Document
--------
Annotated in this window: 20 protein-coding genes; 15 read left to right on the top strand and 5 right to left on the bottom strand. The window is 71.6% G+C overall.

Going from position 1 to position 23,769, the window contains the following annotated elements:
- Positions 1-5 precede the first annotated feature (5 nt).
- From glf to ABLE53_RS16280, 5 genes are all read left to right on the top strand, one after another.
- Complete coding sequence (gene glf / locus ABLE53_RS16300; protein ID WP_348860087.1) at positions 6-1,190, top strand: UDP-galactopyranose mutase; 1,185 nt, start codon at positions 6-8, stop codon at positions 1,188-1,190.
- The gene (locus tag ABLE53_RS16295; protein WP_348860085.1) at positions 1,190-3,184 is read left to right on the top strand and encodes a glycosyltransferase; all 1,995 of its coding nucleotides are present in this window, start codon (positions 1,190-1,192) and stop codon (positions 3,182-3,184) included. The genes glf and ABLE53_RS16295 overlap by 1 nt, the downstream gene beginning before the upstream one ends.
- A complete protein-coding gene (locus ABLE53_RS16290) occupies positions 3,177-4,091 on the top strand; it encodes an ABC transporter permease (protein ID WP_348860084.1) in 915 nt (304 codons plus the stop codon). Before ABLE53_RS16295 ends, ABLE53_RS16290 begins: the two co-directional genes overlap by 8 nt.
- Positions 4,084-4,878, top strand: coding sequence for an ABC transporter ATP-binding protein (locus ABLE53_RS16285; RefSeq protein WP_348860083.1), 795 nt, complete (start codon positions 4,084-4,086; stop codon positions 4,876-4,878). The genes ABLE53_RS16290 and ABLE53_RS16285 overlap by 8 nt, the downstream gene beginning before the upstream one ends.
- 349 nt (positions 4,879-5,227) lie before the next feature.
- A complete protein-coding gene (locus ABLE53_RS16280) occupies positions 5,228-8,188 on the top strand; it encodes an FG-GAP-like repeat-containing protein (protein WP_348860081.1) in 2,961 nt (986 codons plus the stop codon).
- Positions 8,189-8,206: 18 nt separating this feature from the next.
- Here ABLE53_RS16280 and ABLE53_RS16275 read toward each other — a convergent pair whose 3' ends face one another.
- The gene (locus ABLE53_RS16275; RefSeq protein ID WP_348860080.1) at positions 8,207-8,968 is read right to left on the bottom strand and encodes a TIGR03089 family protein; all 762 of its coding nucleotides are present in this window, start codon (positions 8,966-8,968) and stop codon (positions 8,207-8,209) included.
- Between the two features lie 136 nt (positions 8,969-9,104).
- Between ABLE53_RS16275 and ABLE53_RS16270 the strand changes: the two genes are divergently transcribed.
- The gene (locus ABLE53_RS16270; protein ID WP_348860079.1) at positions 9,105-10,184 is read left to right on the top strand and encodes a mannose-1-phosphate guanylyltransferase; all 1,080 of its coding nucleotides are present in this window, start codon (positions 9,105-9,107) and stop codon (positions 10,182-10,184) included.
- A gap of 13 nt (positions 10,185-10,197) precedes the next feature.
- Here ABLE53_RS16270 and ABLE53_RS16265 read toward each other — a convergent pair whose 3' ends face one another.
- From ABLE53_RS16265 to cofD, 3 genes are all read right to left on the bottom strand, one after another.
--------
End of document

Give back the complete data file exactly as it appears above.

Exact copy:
Annotated in this window: 20 protein-coding genes; 15 read left to right on the top strand and 5 right to left on the bottom strand. The window is 71.6% G+C overall.

Going from position 1 to position 23,769, the window contains the following annotated elements:
- Positions 1-5 precede the first annotated feature (5 nt).
- From glf to ABLE53_RS16280, 5 genes are all read left to right on the top strand, one after another.
- Complete coding sequence (gene glf / locus ABLE53_RS16300; protein ID WP_348860087.1) at positions 6-1,190, top strand: UDP-galactopyranose mutase; 1,185 nt, start codon at positions 6-8, stop codon at positions 1,188-1,190.
- The gene (locus tag ABLE53_RS16295; protein WP_348860085.1) at positions 1,190-3,184 is read left to right on the top strand and encodes a glycosyltransferase; all 1,995 of its coding nucleotides are present in this window, start codon (positions 1,190-1,192) and stop codon (positions 3,182-3,184) included. The genes glf and ABLE53_RS16295 overlap by 1 nt, the downstream gene beginning before the upstream one ends.
- A complete protein-coding gene (locus ABLE53_RS16290) occupies positions 3,177-4,091 on the top strand; it encodes an ABC transporter permease (protein ID WP_348860084.1) in 915 nt (304 codons plus the stop codon). Before ABLE53_RS16295 ends, ABLE53_RS16290 begins: the two co-directional genes overlap by 8 nt.
- Positions 4,084-4,878, top strand: coding sequence for an ABC transporter ATP-binding protein (locus ABLE53_RS16285; RefSeq protein WP_348860083.1), 795 nt, complete (start codon positions 4,084-4,086; stop codon positions 4,876-4,878). The genes ABLE53_RS16290 and ABLE53_RS16285 overlap by 8 nt, the downstream gene beginning before the upstream one ends.
- 349 nt (positions 4,879-5,227) lie before the next feature.
- A complete protein-coding gene (locus ABLE53_RS16280) occupies positions 5,228-8,188 on the top strand; it encodes an FG-GAP-like repeat-containing protein (protein WP_348860081.1) in 2,961 nt (986 codons plus the stop codon).
- Positions 8,189-8,206: 18 nt separating this feature from the next.
- Here ABLE53_RS16280 and ABLE53_RS16275 read toward each other — a convergent pair whose 3' ends face one another.
- The gene (locus ABLE53_RS16275; RefSeq protein ID WP_348860080.1) at positions 8,207-8,968 is read right to left on the bottom strand and encodes a TIGR03089 family protein; all 762 of its coding nucleotides are present in this window, start codon (positions 8,966-8,968) and stop codon (positions 8,207-8,209) included.
- Between the two features lie 136 nt (positions 8,969-9,104).
- Between ABLE53_RS16275 and ABLE53_RS16270 the strand changes: the two genes are divergently transcribed.
- The gene (locus ABLE53_RS16270; protein ID WP_348860079.1) at positions 9,105-10,184 is read left to right on the top strand and encodes a mannose-1-phosphate guanylyltransferase; all 1,080 of its coding nucleotides are present in this window, start codon (positions 9,105-9,107) and stop codon (positions 10,182-10,184) included.
- A gap of 13 nt (positions 10,185-10,197) precedes the next feature.
- Here ABLE53_RS16270 and ABLE53_RS16265 read toward each other — a convergent pair whose 3' ends face one another.
- From ABLE53_RS16265 to cofD, 3 genes are all read right to left on the bottom strand, one after another.